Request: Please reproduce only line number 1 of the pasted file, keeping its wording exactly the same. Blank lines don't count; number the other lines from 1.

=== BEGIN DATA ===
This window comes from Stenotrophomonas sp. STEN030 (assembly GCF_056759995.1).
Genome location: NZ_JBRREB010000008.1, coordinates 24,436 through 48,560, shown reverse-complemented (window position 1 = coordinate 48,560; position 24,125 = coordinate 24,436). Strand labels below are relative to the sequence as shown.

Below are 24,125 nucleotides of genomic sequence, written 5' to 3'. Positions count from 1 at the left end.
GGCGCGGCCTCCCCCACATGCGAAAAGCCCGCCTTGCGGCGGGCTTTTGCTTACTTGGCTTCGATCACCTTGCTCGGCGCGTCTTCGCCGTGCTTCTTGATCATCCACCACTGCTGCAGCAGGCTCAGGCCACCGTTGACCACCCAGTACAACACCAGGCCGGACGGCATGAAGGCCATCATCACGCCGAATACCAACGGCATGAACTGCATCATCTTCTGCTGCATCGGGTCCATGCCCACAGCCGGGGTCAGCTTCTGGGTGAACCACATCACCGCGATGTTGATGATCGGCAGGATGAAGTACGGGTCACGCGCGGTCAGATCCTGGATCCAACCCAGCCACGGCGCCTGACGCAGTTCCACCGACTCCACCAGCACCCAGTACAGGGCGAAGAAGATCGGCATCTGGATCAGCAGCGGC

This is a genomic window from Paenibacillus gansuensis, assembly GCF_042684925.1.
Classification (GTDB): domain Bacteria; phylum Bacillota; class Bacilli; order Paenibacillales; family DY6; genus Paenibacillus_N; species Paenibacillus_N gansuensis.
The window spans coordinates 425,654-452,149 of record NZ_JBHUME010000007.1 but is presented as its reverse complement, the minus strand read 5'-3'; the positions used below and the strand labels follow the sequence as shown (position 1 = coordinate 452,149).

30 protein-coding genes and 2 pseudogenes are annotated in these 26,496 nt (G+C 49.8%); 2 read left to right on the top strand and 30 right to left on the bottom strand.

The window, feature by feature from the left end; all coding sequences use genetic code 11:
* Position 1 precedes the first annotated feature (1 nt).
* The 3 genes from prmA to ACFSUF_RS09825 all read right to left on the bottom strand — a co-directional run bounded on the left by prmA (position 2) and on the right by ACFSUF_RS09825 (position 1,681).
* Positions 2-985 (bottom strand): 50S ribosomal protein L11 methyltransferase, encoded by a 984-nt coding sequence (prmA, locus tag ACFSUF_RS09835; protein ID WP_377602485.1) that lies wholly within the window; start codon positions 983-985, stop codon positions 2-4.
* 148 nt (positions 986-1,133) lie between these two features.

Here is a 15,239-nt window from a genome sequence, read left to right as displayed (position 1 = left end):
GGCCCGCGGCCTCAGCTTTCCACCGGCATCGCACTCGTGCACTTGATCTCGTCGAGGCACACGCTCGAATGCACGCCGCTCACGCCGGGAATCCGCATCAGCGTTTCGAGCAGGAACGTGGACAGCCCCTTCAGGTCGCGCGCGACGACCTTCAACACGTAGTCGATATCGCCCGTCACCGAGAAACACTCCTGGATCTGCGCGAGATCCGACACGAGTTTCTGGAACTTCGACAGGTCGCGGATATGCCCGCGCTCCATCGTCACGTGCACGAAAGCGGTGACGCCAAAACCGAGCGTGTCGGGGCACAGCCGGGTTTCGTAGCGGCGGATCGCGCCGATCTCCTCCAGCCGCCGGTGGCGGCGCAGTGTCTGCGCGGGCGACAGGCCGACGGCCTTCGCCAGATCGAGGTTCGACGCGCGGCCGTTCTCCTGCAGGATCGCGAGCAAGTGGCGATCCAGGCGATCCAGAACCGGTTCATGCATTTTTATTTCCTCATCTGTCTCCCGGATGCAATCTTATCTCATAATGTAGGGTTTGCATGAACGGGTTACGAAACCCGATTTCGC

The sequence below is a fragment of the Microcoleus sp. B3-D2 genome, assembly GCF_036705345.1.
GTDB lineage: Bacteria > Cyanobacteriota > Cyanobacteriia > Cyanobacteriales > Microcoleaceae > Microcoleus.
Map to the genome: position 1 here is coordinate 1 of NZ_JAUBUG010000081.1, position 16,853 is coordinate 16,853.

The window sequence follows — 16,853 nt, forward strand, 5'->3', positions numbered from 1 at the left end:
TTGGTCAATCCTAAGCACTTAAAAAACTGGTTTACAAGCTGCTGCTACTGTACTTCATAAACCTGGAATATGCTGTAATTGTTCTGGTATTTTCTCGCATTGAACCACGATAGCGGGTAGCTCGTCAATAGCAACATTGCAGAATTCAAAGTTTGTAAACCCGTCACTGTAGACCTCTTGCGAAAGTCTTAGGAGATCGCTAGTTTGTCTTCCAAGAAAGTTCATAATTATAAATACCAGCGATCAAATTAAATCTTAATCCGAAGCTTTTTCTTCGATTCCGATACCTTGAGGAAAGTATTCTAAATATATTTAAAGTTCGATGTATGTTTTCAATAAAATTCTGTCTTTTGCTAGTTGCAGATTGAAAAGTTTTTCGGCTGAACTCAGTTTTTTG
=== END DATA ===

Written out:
This window comes from Stenotrophomonas sp. STEN030 (assembly GCF_056759995.1).